With some important changes at the federal level the past couple months, 2019 could shape up to be a big year for national cannabis reform.
With Democrats in control of one of the legislative chambers for the first time since cannabis has gained popularity and CBD descheduled, stepping stones have been laid toward increased access and understanding around the new industry.
Former House Rules Committee Chairman Rep. Pete Sessions (R-Texas), an avid opponent to cannabis legalization with no relation to the former attorney general, lost his campaign for re-election in November.
Sessions' seat is now occupied by Colin Allred, a former Tennessee Titan linebacker and young civil rights attorney. With Sessions no longer in control of which bills make it to the House floor, the idea is that representatives will see a lot more cannabis bills.
Rep. Jim McGovern (D-Massachusetts) is slated to take over the chairman position. He told the Boston Globe he intends to let the house spend a lot more time debating cannabis reform.
With that door open, some important bills could make their way to the House floor.
Bipartisan efforts could see greater access for veterans through Veterans Affairs. Many Republicans, like Martha McSally, who oppose recreational legalization, still support access to medical cannabis for veterans.
Also potentially bipartisan, banking reform efforts could lead to cannabis companies finally gaining access to the country's financial infrastructure. Bringing cannabis into the financial fold could decrease crimes related to cash robberies and offer greater regulation in fear of money laundering.
And perhaps not as bipartisan, taking cannabis off the Drug Enforcement Administration's schedule has been on the Democrats' agenda for years, particularly Oregon Democratic Congressman Earl Blumenauer's.
Taking cannabis off the schedule would open the door for scientists to conduct studies of cannabis to better determine its benefits and how we can best utilize them.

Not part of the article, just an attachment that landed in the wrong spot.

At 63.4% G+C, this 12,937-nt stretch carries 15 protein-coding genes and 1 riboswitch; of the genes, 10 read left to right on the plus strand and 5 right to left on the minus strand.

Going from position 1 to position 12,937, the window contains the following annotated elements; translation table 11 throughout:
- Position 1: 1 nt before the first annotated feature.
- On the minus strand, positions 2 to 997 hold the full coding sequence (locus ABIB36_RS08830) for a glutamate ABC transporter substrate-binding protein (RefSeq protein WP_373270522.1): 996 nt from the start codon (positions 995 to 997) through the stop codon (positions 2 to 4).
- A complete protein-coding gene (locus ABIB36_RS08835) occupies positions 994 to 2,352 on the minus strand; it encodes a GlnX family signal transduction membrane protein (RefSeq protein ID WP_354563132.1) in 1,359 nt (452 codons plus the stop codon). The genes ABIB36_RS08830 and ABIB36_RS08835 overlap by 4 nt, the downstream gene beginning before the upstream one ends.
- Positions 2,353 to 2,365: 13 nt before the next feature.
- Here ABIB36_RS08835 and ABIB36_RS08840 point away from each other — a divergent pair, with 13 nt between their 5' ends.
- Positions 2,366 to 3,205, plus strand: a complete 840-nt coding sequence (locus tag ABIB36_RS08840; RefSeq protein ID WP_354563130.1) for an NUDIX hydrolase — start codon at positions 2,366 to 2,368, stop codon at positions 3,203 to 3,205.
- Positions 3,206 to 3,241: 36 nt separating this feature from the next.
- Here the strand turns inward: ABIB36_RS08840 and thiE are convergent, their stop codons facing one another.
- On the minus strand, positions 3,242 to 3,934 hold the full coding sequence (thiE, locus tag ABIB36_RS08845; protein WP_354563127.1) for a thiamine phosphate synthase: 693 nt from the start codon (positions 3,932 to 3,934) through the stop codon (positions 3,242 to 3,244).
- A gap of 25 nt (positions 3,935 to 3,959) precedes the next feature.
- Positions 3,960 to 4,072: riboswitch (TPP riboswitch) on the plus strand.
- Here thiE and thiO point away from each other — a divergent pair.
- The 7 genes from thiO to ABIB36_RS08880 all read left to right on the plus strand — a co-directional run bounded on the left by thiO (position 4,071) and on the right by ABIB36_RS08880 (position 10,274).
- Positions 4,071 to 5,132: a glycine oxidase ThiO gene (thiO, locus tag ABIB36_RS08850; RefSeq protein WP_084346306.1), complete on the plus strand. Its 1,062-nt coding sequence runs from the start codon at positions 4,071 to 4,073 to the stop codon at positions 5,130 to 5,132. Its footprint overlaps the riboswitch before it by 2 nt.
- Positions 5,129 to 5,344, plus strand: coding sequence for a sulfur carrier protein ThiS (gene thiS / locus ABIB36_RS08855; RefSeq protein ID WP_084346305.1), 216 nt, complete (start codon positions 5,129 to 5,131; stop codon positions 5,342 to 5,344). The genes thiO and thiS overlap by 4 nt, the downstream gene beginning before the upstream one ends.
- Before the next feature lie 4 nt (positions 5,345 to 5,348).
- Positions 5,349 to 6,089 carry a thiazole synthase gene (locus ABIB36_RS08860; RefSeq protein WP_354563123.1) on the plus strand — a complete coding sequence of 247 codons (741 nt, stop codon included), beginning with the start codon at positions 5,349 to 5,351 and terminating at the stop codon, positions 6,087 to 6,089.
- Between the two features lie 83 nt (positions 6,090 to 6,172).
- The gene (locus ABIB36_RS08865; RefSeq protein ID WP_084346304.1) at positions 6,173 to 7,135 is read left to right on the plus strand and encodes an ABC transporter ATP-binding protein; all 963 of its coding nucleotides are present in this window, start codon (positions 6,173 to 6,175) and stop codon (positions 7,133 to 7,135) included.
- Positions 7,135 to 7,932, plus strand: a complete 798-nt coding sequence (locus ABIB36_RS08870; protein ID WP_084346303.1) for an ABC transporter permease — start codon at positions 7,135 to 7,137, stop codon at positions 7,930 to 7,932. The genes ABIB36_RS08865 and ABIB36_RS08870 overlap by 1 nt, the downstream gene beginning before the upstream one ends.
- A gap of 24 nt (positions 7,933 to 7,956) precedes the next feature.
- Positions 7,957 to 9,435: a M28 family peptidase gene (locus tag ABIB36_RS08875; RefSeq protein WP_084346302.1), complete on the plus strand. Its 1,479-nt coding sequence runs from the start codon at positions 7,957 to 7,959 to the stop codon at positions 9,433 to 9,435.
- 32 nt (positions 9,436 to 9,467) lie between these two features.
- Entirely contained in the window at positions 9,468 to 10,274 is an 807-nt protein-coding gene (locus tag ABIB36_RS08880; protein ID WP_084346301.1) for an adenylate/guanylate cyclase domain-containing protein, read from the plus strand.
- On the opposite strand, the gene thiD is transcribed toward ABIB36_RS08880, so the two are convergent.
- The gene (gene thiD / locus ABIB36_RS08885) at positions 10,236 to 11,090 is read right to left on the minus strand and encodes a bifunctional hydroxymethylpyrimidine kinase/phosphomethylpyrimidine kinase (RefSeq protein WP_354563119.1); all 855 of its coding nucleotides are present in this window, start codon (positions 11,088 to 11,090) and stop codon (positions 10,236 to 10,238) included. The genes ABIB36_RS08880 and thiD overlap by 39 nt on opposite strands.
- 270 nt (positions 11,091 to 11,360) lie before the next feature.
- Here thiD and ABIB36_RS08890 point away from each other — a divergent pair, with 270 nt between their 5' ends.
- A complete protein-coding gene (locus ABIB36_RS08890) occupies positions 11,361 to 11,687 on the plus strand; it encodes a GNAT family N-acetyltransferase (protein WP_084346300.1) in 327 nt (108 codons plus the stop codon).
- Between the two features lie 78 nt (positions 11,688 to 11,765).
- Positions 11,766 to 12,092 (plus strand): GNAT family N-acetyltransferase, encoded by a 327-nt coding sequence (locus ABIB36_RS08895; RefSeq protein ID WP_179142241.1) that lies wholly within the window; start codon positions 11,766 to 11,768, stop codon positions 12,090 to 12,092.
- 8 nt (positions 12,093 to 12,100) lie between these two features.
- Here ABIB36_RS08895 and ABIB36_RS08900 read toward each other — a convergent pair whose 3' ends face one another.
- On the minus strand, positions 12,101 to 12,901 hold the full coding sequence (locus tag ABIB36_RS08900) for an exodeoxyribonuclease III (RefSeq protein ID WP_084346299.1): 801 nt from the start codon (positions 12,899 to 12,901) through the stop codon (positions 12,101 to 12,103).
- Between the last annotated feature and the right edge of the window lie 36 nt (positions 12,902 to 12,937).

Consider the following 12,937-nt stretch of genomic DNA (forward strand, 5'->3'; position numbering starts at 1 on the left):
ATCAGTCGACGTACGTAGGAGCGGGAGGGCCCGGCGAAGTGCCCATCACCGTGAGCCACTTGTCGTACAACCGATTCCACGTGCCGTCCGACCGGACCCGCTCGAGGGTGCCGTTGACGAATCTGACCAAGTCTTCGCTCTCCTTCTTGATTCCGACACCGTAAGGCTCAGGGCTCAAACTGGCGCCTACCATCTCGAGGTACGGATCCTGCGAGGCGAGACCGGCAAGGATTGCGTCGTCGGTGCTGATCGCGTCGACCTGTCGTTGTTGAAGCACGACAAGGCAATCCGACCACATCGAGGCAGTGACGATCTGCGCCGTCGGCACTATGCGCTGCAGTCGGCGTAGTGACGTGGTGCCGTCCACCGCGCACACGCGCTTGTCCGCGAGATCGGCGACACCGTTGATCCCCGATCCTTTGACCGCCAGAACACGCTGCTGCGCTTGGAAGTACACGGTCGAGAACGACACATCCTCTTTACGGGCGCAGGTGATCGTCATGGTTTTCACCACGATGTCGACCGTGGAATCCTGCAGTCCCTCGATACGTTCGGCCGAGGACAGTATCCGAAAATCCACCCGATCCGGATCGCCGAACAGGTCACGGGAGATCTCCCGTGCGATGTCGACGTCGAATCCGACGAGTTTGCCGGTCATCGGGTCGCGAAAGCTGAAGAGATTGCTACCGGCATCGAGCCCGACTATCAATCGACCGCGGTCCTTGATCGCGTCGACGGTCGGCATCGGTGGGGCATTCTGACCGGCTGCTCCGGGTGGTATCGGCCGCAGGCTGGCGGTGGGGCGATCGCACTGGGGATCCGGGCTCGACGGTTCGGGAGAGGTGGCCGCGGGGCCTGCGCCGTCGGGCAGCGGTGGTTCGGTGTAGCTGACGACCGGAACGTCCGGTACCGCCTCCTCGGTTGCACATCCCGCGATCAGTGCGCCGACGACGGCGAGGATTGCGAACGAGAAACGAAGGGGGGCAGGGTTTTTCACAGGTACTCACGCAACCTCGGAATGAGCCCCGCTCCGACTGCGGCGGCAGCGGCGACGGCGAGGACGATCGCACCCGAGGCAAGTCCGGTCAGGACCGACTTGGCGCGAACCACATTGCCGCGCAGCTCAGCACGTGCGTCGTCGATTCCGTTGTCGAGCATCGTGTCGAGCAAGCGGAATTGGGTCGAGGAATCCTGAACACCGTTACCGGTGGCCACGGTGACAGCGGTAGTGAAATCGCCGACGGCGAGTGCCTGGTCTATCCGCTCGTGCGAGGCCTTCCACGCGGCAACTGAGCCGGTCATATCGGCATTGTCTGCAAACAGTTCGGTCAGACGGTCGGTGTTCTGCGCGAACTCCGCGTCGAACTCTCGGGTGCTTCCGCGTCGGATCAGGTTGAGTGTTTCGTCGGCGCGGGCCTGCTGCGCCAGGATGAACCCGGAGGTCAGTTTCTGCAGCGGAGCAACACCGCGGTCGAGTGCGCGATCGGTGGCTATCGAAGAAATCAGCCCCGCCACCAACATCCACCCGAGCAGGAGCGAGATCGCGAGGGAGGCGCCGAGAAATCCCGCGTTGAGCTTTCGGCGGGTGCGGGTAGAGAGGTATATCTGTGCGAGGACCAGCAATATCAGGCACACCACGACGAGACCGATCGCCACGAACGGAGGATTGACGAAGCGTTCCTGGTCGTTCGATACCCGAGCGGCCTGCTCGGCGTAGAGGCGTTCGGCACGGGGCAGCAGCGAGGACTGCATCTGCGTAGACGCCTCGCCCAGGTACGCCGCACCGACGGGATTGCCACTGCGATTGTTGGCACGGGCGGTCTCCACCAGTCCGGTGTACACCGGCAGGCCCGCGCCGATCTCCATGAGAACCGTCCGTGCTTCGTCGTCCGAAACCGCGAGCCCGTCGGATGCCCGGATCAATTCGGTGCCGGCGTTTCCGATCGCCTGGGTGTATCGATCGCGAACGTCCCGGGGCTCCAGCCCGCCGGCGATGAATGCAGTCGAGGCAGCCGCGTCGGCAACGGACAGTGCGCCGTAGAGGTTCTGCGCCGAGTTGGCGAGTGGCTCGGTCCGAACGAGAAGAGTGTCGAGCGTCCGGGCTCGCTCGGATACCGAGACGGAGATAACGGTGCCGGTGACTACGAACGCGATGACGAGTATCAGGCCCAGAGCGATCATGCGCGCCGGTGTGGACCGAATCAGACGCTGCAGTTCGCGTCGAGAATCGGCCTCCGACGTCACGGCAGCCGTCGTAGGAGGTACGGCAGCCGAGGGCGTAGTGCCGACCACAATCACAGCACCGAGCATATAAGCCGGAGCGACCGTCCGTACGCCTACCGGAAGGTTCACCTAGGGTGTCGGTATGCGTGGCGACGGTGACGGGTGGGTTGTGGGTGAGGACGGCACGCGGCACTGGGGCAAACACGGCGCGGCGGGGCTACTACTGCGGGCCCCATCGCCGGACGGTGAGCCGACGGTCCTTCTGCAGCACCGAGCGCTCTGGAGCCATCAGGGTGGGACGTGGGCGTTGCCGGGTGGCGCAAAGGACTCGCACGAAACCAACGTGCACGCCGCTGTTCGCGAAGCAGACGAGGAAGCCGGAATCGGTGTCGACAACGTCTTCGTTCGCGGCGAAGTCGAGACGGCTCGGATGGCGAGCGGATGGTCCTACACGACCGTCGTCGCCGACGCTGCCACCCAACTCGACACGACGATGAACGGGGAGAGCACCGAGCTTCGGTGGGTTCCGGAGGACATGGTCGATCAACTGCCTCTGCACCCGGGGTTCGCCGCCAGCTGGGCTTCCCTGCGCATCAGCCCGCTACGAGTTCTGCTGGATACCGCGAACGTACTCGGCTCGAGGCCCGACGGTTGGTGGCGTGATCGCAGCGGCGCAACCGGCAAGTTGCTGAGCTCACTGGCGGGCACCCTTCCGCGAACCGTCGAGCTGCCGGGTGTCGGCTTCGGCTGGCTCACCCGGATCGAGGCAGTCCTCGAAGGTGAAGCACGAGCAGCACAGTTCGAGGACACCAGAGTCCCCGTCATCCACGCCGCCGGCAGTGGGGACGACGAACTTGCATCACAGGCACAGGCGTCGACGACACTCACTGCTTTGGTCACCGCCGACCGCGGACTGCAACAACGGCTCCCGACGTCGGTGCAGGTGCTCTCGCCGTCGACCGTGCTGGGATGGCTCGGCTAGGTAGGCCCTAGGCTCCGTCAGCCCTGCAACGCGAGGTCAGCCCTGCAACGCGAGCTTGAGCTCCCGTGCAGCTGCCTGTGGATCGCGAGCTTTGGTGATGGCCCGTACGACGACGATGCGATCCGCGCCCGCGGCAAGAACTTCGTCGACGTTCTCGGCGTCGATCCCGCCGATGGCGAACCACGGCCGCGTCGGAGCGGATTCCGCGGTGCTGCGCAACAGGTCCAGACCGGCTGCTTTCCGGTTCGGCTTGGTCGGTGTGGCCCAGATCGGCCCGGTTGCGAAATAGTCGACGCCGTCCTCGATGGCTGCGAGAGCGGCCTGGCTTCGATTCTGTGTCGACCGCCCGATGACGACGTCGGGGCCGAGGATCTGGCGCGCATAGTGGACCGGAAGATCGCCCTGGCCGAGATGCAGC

The Senate passed the 2018 Farm Bill Dec. 12, which removed CBD from the schedule. So, at least scientist can study half the primary molecules in cannabis. Even that can lead to experiments that demonstrate the need to study cannabis further.
The cause gains further traction with the dismissal of Attorney General Jeff Sessions, who stymied applications for federal cultivation licenses for years after announcing he'd expand the number of organizations that could grow cannabis for scientific study.
But his replacement, William Barr, isn't much better. Barr served as AG under President George H.W. Bush in the early '90s and is credited with escalating the drug war and mass incarceration. Fingers crossed he'll be too busy with Mueller to turn his sights on cannabis.
Of course, the hiccup to any cannabis reform going through the House will be its eventual fate in the Senate. The House will serve as a proving ground for bills to test whether they're bipartisan enough to escape the Republican-controlled Senate.
Hopefully House Democrats will try to do more than make a statement by passing bills that only Democrats support. Though it'll likely require unproductive debate and compromise, something is better than nothing.